Using “Any” to Tame “And”

Here’s a case of modest interest to you fans of and and or: County of Du Page v. Ill. Labor Rels. Bd., No. 105395, 2008 Ill. LEXIS 1835 (Ill. Dec. 18, 2008). It involves statutory construction, but the principles at issue apply equally to contracts.

The Illinois Labor Relations Board certified a chapter of the Metropolitan Alliance of Police (the “Union”) as the exclusive bargaining representative for a unit of deputy sheriffs employed by the County of Du Page (the “Employer”) . It did so in reliance on section 9(a-5) of the Illinois Public Labor Relations Act, which provides that as an alternative to an election, the Board may certify a union on the basis of evidence showing that a majority of the employees wish to be represented by the union for the purposes of collective bargaining. Section 9(a-5) provides in part as follows (emphasis added):

If the parties to a dispute are without agreement on the means to ascertain the choice, if any, of employee organization as their representative, the Board shall ascertain the employees’ choice of employee organization, on the basis of dues deduction authorization and other evidence, or, if necessary, by conducting an election.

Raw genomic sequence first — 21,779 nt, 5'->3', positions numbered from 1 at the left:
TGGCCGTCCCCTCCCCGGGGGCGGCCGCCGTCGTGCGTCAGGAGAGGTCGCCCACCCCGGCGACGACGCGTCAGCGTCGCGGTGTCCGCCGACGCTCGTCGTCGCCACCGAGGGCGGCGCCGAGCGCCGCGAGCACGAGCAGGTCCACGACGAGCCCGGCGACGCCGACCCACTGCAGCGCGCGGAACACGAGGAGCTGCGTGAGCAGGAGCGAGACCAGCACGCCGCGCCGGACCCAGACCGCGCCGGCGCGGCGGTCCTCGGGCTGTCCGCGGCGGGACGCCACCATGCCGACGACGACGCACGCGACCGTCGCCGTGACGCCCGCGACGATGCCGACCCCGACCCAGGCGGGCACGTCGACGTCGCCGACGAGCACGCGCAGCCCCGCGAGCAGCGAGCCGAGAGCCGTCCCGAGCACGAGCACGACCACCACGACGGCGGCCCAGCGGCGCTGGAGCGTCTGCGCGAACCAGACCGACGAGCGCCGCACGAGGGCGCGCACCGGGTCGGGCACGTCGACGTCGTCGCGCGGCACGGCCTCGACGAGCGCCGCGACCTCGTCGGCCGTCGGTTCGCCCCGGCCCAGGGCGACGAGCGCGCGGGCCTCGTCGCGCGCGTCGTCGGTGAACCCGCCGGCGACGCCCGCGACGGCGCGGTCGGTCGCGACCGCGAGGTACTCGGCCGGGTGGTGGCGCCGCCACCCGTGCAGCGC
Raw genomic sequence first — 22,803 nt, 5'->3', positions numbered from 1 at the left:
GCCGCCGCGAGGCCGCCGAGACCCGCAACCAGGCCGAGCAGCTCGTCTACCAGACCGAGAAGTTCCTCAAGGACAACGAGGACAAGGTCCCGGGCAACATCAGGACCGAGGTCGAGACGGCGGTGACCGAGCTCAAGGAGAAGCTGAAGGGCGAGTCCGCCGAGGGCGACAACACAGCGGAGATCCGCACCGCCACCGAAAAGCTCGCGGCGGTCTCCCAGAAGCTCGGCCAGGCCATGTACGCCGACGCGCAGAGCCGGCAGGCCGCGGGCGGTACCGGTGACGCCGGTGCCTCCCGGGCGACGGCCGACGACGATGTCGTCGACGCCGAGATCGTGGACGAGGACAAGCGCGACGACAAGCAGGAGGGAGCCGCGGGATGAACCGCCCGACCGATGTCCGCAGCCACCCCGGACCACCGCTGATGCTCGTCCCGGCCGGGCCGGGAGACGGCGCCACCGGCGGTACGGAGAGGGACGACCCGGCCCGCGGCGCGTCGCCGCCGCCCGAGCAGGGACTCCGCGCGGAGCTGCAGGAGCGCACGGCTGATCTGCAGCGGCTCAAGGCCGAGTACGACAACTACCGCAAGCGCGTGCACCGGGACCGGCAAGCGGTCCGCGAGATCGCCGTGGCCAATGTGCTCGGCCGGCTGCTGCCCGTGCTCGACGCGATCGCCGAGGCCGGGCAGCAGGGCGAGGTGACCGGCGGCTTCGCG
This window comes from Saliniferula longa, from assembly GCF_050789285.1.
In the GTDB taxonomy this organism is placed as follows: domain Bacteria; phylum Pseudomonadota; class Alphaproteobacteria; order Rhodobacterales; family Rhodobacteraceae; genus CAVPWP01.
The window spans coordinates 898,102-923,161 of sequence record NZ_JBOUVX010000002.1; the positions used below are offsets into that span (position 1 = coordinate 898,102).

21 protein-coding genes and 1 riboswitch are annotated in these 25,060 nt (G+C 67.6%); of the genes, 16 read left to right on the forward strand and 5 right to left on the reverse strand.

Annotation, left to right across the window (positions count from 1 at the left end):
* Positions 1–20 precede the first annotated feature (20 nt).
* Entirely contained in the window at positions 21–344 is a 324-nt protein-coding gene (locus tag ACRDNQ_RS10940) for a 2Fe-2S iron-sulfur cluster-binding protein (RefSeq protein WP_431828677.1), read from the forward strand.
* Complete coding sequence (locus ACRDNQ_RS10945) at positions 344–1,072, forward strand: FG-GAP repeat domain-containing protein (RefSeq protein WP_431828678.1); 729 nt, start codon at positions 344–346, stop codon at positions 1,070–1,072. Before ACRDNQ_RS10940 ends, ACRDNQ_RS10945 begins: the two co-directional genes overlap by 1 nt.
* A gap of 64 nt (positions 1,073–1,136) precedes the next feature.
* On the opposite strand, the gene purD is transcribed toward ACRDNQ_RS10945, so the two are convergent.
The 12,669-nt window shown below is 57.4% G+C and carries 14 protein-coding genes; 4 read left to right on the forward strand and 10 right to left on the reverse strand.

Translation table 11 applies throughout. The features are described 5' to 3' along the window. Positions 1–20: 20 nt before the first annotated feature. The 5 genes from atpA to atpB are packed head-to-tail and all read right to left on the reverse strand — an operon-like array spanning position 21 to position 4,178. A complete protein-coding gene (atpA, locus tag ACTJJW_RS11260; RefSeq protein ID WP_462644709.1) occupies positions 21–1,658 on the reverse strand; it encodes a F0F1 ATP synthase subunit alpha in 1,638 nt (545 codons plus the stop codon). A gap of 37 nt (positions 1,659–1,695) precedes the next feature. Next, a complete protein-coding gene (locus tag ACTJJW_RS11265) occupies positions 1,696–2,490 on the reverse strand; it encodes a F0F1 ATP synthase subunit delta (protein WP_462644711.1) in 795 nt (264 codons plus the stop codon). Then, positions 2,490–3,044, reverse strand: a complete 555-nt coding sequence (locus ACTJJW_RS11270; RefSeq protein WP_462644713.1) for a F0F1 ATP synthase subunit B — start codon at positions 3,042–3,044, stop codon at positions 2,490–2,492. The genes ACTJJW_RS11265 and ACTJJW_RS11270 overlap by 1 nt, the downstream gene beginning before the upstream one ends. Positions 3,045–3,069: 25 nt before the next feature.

The Employer objected to certification. Among other things, it argued that section 9(a-5) required the Union to submit both dues deduction authorization evidence and some other evidence of majority support. The Board rejected this argument, but the appellate court vacated the Board’s decision and remanded the matter to the Board for further proceedings.

On appeal, the Illinois Supreme chewed over the meaning of and and reversed, holding “that the word ‘and,’ as used in the phrase ‘dues deduction authorization and other evidence,’ was intended by the legislature to mean ‘or.'” In other words, the Union wasn’t required to submit evidence in addition to a dues checkoff card.

Court analysis of the meaning of and is never pretty or edifying, even when the court reaches the appropriate outcome, as in this case. Saying that and means or is like saying fish means bicycle. My explanation? The legislature screwed up, because and means and. It may well be that saying that and means or represented for the Illinois Supreme Court the path of least resistance.

The legislature could have fixed the sentence of section 9(a-5) at issue by inserting the word any after and. That would have made it clear that the Union wouldn’t be required to submit additional evidence but instead had the option to do so.

So drafters, bear in mind the power of and any.

About the author

Ken Adams is the leading authority on how to say clearly whatever you want to say in a contract. He’s author of A Manual of Style for Contract Drafting, and he offers online and in-person training around the world. He’s also chief content officer of LegalSifter, Inc., a company that combines artificial intelligence and expertise to assist with review of contracts.

2 thoughts on “Using “Any” to Tame “And””

  1. So it would seem that under the interpretation adopted by the Illinois Supreme Court, the Union is no longer required to submit evidence of dues deduction authorization if it can submit “other evidence” — a result that really seems at odds with what appears to be what was intended.


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